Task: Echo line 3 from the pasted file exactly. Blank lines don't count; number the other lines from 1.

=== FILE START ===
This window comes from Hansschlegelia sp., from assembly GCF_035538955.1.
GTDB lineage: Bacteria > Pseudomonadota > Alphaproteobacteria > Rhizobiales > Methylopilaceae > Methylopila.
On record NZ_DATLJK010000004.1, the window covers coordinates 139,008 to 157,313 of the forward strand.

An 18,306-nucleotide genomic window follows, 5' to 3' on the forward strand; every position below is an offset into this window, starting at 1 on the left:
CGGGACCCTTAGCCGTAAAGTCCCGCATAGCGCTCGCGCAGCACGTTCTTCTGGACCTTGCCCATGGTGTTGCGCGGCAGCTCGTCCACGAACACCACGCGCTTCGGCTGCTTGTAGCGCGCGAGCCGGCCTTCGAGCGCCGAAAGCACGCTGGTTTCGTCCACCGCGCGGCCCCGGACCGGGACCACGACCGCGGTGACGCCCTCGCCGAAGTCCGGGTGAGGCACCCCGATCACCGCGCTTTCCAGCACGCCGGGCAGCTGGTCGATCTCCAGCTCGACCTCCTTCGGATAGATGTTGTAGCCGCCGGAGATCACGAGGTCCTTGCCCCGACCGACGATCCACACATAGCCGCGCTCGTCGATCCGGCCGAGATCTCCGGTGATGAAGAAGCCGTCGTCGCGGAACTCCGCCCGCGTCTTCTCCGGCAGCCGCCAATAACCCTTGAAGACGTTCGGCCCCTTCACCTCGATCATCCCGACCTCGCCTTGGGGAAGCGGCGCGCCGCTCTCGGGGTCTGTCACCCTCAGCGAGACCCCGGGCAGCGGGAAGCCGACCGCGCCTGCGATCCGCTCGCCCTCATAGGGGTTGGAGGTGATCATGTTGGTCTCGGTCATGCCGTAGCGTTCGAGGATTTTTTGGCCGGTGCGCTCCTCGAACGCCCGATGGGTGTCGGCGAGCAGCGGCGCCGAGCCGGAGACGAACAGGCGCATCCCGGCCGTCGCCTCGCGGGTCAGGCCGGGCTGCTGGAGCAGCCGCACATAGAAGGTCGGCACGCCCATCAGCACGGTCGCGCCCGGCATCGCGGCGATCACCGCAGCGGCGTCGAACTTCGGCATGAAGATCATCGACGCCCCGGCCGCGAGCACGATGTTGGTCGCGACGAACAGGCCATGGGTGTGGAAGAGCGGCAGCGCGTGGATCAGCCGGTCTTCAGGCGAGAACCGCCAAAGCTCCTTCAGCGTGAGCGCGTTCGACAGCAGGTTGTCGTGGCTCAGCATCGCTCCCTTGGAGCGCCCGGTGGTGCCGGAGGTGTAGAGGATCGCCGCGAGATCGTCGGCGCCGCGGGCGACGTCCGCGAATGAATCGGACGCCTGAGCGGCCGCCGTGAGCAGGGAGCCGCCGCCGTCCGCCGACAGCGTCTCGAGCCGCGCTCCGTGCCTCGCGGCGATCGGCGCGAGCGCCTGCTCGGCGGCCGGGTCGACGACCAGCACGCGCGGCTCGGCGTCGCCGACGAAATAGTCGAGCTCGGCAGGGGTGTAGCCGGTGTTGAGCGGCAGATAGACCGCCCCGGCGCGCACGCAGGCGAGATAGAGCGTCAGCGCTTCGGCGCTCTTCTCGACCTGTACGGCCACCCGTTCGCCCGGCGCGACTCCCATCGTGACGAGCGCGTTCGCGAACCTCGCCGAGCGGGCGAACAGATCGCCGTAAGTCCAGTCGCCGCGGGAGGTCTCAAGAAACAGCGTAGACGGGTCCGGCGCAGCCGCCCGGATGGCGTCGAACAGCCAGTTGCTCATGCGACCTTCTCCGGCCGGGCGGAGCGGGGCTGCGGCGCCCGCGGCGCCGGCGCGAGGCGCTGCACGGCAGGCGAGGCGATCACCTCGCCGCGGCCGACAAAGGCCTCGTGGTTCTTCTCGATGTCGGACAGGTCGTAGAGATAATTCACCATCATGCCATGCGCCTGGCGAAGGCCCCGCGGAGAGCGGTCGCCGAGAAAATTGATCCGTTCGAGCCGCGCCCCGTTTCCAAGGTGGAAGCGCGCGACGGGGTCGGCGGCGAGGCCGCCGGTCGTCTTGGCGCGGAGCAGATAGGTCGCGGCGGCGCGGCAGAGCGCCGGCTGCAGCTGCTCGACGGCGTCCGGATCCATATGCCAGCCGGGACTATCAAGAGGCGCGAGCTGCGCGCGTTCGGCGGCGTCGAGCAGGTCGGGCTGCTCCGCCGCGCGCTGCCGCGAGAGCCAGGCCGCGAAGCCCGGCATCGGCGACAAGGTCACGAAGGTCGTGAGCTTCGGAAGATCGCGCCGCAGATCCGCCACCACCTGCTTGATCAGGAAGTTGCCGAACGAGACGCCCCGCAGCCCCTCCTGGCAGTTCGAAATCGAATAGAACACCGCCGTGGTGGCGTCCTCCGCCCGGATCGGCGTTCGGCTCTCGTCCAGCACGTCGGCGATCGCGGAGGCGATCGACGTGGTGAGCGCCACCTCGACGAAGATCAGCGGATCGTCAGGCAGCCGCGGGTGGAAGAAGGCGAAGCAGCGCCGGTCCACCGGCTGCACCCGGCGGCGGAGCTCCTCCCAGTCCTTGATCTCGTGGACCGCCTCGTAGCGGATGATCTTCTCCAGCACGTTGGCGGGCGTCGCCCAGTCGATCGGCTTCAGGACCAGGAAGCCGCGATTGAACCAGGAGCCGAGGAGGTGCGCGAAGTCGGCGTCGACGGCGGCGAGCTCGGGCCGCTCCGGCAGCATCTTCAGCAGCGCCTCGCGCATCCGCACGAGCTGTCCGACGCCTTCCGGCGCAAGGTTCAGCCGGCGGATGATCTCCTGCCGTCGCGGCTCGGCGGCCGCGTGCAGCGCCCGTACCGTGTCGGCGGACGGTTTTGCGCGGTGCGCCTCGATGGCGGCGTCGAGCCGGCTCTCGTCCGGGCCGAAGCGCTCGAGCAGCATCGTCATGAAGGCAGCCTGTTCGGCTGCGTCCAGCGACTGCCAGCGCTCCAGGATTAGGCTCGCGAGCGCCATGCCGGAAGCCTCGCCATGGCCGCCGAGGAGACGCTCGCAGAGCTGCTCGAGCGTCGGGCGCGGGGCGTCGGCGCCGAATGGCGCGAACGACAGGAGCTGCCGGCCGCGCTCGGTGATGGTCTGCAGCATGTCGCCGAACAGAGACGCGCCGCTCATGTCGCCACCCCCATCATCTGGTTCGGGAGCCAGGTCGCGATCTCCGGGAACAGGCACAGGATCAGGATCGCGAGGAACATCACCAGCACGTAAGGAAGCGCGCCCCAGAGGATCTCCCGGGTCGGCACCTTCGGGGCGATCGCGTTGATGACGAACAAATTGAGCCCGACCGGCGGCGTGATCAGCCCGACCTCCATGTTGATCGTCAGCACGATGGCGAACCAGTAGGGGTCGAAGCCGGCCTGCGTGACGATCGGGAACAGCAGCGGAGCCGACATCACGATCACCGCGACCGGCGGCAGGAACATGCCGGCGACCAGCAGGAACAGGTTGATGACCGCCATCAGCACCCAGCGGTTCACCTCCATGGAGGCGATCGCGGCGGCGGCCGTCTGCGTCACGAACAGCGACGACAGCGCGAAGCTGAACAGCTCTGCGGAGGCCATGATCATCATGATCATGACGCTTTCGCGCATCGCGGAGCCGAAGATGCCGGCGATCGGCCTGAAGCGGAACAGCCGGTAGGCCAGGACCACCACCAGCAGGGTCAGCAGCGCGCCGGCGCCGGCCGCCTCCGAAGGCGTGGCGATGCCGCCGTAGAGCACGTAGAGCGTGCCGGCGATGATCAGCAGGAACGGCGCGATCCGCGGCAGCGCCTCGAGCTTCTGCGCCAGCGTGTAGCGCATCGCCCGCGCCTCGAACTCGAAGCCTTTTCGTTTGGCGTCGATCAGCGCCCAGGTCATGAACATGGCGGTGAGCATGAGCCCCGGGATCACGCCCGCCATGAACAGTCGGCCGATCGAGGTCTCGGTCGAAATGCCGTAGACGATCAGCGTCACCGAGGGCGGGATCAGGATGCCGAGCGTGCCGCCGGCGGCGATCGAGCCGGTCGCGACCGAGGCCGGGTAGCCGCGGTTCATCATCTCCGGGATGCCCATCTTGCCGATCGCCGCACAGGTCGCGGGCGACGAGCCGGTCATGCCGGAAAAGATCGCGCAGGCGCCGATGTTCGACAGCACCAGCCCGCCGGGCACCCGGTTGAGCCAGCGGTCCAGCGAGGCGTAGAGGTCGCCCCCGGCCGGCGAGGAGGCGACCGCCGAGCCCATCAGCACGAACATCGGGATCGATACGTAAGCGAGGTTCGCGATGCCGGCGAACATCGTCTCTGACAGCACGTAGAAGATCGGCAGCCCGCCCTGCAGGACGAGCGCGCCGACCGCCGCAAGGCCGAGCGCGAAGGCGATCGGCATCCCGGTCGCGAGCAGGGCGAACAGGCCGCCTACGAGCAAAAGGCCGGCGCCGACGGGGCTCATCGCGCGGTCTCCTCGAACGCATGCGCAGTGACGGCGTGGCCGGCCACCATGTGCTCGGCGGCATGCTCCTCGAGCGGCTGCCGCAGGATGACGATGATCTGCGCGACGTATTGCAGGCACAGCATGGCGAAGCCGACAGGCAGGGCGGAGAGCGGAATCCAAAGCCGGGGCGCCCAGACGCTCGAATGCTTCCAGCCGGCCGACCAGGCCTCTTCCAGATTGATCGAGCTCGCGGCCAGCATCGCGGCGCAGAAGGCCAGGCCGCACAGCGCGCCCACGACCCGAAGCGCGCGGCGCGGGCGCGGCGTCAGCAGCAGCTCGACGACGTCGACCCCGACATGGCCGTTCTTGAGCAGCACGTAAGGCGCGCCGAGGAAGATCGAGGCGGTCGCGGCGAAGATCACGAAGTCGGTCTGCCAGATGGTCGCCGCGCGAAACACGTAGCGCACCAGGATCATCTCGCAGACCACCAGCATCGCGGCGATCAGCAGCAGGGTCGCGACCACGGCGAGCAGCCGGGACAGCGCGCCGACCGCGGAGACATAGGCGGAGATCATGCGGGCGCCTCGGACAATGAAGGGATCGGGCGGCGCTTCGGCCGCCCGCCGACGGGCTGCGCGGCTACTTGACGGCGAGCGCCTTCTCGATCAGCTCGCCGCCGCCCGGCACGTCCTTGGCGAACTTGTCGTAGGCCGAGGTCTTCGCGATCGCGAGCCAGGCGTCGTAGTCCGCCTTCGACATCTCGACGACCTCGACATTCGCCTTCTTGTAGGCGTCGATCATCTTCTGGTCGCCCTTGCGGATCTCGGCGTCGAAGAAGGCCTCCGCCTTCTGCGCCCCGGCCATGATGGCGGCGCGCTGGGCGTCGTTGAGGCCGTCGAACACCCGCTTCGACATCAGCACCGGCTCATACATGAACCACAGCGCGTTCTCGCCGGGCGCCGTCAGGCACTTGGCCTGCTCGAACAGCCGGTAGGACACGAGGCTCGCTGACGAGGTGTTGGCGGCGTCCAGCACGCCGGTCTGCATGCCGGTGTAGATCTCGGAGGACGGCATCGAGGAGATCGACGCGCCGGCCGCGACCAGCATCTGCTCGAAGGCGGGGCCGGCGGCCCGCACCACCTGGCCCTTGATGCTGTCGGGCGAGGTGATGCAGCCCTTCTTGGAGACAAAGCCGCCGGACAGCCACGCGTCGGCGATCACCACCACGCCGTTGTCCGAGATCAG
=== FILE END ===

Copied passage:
On record NZ_DATLJK010000004.1, the window covers coordinates 139,008 to 157,313 of the forward strand.